From the glorious architecture to its fascinating history, Oxford is jam-packed with fantastic things to see and do. Planning a trip to the ‘city of dreaming spires’, but have no idea where to start? We’ve whittled it down to 20 of the very best attractions you really don’t want to miss.
The main research library of the University of Oxford, the Bodleian is one of the oldest libraries in Europe, and without a doubt one of the most beautiful. Sat proudly in Radcliffe Square, it’s one of the city’s most iconic landmarks.
Founded in 1621, the Botanic Garden is a haven of tranquillity in the heart of the city centre. Beautiful herbaceous borders, vibrant glasshouses packed with incredible plants from around the world and colourful flowers make this celebration of nature a must-see.
Step back in time with a unique guided tour around Oxford’s historic castle. Costumed characters reveal the interesting history behind the building, plus you have the chance to climb the Saxon St George’s Tower for a stunning 360-degree panoramic view of the city, as well as explore the ancient crypt and prison.
Inside this striking neo-Gothic building you’ll find the University’s captivating collections of geological and zoological specimens. There’s plenty here to keep all the family hooked, with highlights including the most complete remains of a Dodo in the world, and awe-inspiring dinosaur skeletons.
One of the largest of the University’s colleges, Keble is instantly recognisable thanks to its distinctive, neo-Gothic, red-brick buildings. Explore the college and its grounds for yourself, then for a real taste of student life, stay in one of the student study rooms on a bed and breakfast basis.
This quirky museum is a real feast for the eyes, with over half a million objects and artefacts from around the world displayed in rows and rows of glass cabinets, on the walls and hanging from the ceiling. From Japanese Noh masks and Hawaiian feather cloaks to gruesome shrunken heads, there is so much to discover here you’ll want to keep coming back to uncover more.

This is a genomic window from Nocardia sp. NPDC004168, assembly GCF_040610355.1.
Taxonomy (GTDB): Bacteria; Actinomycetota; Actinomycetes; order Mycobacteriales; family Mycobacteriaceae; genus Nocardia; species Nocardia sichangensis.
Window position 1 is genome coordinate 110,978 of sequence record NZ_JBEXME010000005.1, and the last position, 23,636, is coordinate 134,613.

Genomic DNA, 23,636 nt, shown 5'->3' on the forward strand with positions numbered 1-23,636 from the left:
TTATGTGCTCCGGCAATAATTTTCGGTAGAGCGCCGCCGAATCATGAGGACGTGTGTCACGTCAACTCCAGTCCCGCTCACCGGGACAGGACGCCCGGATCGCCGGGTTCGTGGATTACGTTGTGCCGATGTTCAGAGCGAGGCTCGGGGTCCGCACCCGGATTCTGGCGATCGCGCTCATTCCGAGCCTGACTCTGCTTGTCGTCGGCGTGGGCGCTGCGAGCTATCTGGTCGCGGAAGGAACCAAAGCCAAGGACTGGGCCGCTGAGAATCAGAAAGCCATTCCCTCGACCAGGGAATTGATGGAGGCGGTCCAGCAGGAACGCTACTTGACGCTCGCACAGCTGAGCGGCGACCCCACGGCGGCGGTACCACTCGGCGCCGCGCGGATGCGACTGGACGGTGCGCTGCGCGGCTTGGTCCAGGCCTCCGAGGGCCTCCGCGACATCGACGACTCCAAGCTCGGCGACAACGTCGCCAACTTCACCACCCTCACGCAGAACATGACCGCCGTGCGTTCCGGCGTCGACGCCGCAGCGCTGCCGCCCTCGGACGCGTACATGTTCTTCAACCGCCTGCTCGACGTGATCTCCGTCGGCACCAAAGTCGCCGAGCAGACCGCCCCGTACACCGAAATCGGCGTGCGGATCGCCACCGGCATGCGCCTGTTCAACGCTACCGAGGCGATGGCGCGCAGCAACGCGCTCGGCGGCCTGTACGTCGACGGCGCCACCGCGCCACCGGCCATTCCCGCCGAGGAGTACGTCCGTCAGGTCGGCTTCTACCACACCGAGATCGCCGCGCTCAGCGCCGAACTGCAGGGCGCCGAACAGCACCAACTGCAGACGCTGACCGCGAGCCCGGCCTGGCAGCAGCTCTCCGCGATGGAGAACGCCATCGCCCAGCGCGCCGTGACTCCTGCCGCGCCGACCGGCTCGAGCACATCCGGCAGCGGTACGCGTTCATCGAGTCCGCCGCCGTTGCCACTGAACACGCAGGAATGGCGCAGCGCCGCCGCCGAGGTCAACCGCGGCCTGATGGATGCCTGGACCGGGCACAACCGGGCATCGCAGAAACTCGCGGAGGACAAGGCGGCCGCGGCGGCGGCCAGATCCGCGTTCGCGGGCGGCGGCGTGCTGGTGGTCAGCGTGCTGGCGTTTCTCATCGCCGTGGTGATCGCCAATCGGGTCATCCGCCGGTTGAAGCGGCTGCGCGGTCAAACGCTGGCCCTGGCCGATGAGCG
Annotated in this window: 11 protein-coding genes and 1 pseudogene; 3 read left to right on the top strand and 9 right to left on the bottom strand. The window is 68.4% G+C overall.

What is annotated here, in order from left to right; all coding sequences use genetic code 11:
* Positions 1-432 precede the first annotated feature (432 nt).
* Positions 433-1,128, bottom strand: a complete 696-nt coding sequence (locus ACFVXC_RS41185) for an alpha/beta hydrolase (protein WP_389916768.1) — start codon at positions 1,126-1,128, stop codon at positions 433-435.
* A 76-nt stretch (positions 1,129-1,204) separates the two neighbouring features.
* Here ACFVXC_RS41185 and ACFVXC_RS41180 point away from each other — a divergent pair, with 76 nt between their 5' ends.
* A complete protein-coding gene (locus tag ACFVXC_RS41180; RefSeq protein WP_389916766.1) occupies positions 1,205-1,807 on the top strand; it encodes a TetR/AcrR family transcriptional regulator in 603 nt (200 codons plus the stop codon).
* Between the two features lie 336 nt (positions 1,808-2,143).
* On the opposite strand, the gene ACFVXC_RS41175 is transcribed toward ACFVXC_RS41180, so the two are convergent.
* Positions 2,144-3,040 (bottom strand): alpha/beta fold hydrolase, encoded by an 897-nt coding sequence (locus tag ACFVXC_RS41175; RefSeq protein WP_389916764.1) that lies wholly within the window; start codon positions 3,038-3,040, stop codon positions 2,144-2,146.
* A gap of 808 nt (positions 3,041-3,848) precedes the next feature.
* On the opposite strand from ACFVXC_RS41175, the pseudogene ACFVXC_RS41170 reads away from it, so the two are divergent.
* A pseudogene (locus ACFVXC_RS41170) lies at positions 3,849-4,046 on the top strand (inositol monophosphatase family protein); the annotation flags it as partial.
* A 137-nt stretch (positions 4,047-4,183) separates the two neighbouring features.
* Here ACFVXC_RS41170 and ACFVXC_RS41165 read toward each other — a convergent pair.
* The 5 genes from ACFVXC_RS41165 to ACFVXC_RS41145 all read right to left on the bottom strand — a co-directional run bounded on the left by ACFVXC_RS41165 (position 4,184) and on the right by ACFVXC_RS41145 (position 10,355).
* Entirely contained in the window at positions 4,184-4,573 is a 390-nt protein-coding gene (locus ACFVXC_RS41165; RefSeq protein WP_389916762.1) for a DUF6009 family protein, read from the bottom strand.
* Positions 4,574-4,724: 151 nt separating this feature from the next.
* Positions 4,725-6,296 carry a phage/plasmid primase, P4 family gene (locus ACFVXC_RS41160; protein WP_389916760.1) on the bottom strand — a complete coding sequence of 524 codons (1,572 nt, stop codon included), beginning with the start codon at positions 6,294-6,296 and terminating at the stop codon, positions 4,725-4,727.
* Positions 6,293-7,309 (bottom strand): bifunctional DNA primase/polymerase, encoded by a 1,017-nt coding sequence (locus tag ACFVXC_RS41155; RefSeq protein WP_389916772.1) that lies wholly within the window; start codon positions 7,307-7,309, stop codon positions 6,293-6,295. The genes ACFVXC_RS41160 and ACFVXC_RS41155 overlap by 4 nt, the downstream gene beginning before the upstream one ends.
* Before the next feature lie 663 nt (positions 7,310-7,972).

No trip to Oxford would be complete without taking in the grand architecture of the Radliffe Camera. Dominating the city’s skyline for centuries, the ‘Rad Cam’ was originally built to house the University’s Radcliffe Science Library and now serves as a reading room for the Bodleian Library.
With its distinctive decorated spire and beautiful architecture, St Mary’s is one of Oxford’s most-loved buildings. A church has stood on that site since Anglo-Saxon times and was adopted as the first university building in the very early days of Oxford University. Take a trip up to the top of the 13th-century tower for unbeatable views across the heart of the city.
For a fantastic, free day out, head to the University of Oxford’s Ashmolean Museum. Here you can explore half a million years of art and archaeology spread out of five fascinating floors. With everything from Egyptian mummies to Uccello’s masterpiece, The Hunt in the Forest, you won’t run out of things to see!
Spread out of 70 acres, University Parks is a green oasis right in the heart of the city. With a great choice of walks, a stunning collection of trees and plants and plenty of open-space, it’s the perfect spot for enjoying a relaxed picnic and watching the world go by. Chances are you’ll be able to catch a game of cricket, lacrosse, football or even Quidditch – yep, you read that right!